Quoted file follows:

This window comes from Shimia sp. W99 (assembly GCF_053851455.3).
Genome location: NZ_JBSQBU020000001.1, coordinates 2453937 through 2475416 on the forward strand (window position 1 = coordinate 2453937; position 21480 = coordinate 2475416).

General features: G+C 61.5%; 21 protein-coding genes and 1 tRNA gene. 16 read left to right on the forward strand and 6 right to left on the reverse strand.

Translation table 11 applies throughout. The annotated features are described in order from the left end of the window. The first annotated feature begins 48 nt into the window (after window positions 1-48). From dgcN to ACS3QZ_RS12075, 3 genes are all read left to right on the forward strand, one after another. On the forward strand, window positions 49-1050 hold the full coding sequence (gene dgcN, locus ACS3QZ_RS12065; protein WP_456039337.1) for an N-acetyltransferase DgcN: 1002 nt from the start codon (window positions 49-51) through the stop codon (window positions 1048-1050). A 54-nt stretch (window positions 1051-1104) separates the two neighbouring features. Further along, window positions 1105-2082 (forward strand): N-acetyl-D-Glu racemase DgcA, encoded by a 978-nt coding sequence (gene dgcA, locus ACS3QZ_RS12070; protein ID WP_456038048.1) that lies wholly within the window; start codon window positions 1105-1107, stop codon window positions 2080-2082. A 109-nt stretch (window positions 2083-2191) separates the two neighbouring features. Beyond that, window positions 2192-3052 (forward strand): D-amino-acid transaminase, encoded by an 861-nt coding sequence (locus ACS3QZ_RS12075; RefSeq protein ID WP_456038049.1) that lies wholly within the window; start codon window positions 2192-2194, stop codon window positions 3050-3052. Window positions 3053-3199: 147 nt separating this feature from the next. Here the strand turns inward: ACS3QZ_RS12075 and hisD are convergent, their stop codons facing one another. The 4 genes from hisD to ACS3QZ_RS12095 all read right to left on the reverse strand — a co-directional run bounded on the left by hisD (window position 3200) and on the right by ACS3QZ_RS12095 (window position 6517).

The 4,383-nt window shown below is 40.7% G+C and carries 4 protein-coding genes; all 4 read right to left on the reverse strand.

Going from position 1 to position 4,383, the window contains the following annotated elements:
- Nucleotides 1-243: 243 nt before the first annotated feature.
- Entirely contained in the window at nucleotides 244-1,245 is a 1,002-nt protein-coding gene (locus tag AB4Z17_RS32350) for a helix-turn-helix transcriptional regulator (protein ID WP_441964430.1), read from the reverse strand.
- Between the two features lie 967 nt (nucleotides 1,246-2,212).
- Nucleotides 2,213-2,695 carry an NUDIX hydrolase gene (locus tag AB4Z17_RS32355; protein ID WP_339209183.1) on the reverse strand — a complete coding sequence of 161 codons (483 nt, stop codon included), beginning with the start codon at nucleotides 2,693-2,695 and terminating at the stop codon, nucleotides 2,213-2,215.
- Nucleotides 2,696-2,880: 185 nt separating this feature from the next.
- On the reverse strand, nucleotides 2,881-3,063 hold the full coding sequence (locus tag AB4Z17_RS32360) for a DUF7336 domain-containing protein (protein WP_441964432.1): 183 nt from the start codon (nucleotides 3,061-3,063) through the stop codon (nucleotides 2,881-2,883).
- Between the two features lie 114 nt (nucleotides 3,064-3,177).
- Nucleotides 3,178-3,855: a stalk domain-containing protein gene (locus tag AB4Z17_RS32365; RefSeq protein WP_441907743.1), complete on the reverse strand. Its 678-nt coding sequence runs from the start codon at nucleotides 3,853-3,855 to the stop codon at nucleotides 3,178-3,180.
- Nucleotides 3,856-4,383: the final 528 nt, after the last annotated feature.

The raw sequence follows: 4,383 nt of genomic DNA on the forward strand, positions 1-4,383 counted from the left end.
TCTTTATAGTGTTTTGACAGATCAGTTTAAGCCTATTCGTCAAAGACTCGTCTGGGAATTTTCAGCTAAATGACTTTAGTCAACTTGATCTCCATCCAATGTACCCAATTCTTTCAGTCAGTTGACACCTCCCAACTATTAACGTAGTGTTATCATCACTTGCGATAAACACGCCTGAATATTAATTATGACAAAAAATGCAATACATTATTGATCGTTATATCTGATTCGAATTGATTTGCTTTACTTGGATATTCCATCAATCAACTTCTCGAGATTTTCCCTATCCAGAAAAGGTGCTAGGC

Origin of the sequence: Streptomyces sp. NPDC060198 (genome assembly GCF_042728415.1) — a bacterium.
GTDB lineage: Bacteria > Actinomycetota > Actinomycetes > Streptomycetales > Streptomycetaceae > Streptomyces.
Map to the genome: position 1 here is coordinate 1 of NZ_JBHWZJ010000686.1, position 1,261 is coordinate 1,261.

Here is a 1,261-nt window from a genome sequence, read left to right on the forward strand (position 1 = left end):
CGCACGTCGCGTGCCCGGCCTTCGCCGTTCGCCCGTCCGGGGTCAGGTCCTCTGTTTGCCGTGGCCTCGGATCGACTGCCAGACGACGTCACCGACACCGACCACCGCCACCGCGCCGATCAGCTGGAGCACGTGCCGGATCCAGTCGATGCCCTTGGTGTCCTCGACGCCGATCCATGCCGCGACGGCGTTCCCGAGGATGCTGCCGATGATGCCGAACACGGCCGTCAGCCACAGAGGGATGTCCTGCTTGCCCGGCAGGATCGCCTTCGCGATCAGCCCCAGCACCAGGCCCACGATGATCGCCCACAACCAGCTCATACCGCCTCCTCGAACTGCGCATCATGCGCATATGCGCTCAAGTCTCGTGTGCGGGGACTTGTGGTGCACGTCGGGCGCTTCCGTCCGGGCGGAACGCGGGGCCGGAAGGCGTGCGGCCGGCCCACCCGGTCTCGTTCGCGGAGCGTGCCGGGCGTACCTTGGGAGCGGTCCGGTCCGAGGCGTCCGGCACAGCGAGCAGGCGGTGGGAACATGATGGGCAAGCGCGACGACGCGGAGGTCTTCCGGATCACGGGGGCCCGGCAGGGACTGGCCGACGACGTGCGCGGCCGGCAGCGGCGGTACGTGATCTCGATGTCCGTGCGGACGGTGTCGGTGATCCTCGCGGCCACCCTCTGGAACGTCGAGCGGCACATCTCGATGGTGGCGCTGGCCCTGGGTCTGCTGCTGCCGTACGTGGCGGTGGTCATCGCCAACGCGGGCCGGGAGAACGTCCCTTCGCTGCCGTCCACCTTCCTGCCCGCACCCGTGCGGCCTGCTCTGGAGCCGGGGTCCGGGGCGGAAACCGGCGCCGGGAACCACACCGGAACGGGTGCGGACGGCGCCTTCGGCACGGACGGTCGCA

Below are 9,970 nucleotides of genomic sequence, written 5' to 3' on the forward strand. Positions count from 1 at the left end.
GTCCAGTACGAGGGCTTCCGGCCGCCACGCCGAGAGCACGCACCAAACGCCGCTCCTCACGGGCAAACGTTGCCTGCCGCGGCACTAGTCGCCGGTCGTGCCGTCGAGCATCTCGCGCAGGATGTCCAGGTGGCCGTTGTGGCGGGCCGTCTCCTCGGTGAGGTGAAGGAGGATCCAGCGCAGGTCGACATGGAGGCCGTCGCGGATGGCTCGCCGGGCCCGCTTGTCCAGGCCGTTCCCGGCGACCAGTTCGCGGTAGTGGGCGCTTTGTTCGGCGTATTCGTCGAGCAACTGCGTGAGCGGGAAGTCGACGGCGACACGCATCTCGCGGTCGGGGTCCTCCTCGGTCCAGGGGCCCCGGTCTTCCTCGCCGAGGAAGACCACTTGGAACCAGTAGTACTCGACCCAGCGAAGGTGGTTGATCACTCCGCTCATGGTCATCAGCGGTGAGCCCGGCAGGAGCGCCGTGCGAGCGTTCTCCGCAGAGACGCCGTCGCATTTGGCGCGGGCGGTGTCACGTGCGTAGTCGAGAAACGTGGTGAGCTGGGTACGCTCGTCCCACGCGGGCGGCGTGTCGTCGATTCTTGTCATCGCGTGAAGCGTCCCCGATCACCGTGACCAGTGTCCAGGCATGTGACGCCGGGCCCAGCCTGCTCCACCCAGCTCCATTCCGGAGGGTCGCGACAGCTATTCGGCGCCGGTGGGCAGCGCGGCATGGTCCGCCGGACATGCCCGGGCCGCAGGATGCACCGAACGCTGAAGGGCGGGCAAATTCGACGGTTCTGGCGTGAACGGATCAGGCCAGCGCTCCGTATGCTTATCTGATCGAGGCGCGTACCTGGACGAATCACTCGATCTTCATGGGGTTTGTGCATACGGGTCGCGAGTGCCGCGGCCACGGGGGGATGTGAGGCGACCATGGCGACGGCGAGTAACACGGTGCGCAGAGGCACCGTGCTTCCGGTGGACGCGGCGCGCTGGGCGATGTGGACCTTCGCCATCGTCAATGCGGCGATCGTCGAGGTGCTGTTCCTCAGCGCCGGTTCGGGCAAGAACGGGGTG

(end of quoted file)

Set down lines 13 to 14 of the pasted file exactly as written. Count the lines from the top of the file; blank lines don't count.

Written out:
- Between the two features lie 114 nt (nucleotides 3,064-3,177).
- Nucleotides 3,178-3,855: a stalk domain-containing protein gene (locus tag AB4Z17_RS32365; RefSeq protein WP_441907743.1), complete on the reverse strand. Its 678-nt coding sequence runs from the start codon at nucleotides 3,853-3,855 to the stop codon at nucleotides 3,178-3,180.